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the life-changing magic of having things to share

November 12th, 2018 | 1 min read

By Matthew Loftus

Comment Magazine’s Seerveld Prize Winners have been announced, and the entries are a delight to read. I wanted to highlight Matt Miller’s entry in particular:

Consumerism, however, is a subtle demon, and it may not be readily exorcised through the practice of what The New York TimesMagazine called “the oppressive gospel” of minimalism. The minimalism of Kondo and the de-clutterers may help individuals lessen consumeristic behaviours, but it does not reckon with the spiritual or social effects of consumerism. De-cluttering, then, is a practice both shallow and narrow, falling short of a fully formed Christian attitude toward the stuff that fills our lives and our moving trucks. Christians must aim for a richer account of consumption and possession, one that reckons more fully with how we shape God’s creation through our getting, having, and disposing.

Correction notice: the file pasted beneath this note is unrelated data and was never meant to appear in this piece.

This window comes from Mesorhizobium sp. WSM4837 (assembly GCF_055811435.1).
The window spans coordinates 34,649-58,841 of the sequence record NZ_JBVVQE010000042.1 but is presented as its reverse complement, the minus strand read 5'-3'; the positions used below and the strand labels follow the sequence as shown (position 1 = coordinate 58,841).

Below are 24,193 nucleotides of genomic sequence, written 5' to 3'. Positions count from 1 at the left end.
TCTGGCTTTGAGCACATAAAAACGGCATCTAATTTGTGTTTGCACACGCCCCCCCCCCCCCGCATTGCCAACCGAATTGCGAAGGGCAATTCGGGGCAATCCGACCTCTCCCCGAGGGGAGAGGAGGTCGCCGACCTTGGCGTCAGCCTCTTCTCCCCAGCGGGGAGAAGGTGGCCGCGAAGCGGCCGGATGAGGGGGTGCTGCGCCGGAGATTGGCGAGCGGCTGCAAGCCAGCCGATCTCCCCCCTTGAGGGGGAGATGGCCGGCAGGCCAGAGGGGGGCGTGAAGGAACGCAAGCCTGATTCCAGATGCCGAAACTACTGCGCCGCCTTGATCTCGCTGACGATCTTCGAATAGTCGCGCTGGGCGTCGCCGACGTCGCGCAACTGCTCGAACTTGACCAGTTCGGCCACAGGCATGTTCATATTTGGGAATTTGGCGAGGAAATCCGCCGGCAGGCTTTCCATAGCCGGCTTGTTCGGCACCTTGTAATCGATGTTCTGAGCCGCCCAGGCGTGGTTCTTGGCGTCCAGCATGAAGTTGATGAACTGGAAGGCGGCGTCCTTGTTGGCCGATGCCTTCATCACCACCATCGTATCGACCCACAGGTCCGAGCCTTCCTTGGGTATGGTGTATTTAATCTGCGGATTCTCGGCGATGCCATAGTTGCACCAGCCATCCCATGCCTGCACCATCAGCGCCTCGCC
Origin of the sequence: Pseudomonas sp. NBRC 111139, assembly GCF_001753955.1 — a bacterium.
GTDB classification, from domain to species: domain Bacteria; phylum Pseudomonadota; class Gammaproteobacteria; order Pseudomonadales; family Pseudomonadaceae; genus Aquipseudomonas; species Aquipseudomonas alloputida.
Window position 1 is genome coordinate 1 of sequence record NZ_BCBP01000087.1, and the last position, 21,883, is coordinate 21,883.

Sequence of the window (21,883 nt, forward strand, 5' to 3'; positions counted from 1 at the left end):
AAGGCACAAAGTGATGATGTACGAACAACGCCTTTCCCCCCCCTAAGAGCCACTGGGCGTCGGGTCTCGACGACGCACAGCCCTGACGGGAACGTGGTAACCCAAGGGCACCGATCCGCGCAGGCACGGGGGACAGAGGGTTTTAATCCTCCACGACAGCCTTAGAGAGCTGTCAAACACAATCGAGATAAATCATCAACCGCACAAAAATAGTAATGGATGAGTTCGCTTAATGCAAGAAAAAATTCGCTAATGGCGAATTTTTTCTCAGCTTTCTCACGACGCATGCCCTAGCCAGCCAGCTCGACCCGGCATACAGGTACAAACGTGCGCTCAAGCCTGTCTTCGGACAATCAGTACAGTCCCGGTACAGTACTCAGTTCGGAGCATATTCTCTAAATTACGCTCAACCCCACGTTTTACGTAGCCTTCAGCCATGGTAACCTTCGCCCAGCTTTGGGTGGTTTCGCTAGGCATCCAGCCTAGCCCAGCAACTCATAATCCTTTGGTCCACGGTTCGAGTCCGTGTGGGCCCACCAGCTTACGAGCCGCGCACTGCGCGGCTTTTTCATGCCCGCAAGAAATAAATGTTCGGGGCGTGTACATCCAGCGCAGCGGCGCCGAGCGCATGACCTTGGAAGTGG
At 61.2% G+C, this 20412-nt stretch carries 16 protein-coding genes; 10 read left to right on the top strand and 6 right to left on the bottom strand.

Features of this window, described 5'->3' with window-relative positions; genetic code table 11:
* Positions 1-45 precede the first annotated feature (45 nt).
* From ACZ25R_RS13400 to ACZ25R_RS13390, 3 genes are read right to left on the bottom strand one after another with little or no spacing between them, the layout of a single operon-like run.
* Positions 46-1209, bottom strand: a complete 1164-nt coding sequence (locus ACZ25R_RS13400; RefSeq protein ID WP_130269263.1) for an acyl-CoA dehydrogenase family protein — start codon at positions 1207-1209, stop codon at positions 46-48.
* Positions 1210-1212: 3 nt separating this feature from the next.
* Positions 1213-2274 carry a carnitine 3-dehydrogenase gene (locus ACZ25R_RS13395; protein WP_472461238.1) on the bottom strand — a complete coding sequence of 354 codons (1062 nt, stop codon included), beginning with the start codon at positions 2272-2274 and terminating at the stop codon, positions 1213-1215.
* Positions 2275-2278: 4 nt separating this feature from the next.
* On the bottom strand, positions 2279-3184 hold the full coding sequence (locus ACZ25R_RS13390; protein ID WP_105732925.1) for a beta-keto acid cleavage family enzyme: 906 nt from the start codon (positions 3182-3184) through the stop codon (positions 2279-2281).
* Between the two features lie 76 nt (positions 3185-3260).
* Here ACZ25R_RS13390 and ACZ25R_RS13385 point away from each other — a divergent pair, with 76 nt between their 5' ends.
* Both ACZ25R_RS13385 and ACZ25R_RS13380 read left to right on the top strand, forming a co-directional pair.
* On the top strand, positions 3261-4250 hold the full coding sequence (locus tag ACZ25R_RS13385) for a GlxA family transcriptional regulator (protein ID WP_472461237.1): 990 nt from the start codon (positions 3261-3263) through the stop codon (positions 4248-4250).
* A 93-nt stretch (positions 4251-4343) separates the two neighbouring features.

Matt’s website can be found here!

Matthew Loftus

Matthew Loftus teaches and practices Family Medicine in Baltimore and East Africa. His work has been featured in Christianity Today, Comment, & First Things and he is a regular contributor for Christ and Pop Culture. You can learn more about his work and writing at